When doing edges I use a commercially available "safety skiver" (eBay) and a jig surfaced with laminate. I had poor results on flat surfaces, so this jig angles the work toward me, and works well for me. The jig is very simply a wedge that improves my view of the work. It is 6 inches x 16 inches and tapers from 4 inches high to 3/4 inch high. I work cross-handed, stretching the strip with my left hand and skiving the left side of the strip using my right hand. Don't know why, but if I work on the right hand side of the strip, the results are poor.

 

The picture shows the safety skiver, a package of blades, and the jig. I generally find a blade is good for about 2/3 of a bellows. One day I'll make a jig and strop the old blades back to razor edge, but they're not expensive...

 

It also works well for gussets.

 

I tried the heavier type of "safety skiver", but found it too cumbersome.

 

Yes, I also would love to have a scharf-fix, but it's too pricey for a hobbyist.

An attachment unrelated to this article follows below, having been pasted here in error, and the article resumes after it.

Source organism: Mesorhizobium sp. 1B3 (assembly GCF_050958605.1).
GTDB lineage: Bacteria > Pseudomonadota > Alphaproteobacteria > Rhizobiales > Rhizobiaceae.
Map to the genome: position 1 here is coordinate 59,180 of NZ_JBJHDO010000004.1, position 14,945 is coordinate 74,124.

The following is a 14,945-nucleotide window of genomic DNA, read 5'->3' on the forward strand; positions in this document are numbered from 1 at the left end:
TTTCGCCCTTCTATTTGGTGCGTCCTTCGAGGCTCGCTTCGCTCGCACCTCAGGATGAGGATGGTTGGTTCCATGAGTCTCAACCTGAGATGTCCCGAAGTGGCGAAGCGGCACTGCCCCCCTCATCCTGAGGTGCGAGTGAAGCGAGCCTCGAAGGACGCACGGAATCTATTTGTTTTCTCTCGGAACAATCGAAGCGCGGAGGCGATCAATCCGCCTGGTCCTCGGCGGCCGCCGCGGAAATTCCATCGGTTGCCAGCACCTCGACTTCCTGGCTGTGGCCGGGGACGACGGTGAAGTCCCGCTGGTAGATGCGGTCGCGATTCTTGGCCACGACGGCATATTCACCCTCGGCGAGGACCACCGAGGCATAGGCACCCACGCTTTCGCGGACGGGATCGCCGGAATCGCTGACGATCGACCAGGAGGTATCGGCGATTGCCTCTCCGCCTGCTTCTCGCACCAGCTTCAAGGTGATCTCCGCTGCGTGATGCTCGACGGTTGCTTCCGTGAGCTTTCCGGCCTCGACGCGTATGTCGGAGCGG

post-8954-0-69695000-1306688412_thumb.jpg

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Actually Ruediger, it was meant to be. I edited that post twice to take out some errors before I posted and still some of the original errors appeared. I should have skived out those dog collars to make a better fit, but I was in a hurry to get the concertina in a playable condition. Leatherwork is another one those skills that one learns on the farm to keep things going. I know that if either grampa had seen that quick hackwork I would have heard about it.

 

Actually, we had a couple of curved knives of various sizes that looked a bit like hoof knives that we would use for skiving, the smallest was nice for doing the type of fine work you were originally talking about, as you didn't have to use the whole blade. You just adjusted it to use the tip.

 

Alan

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The best thing for skiving is to start with a very sharp blade, then sharpen it. Leather will not stretch out of shape when cut with a sharp blade. A razor blade is not ideal because you can't hold it, and also it has a two sided edge. You get more control with a single edge, as in |/, not \/. Ideally you want to cut a taper, not a sudden reduction in thickness.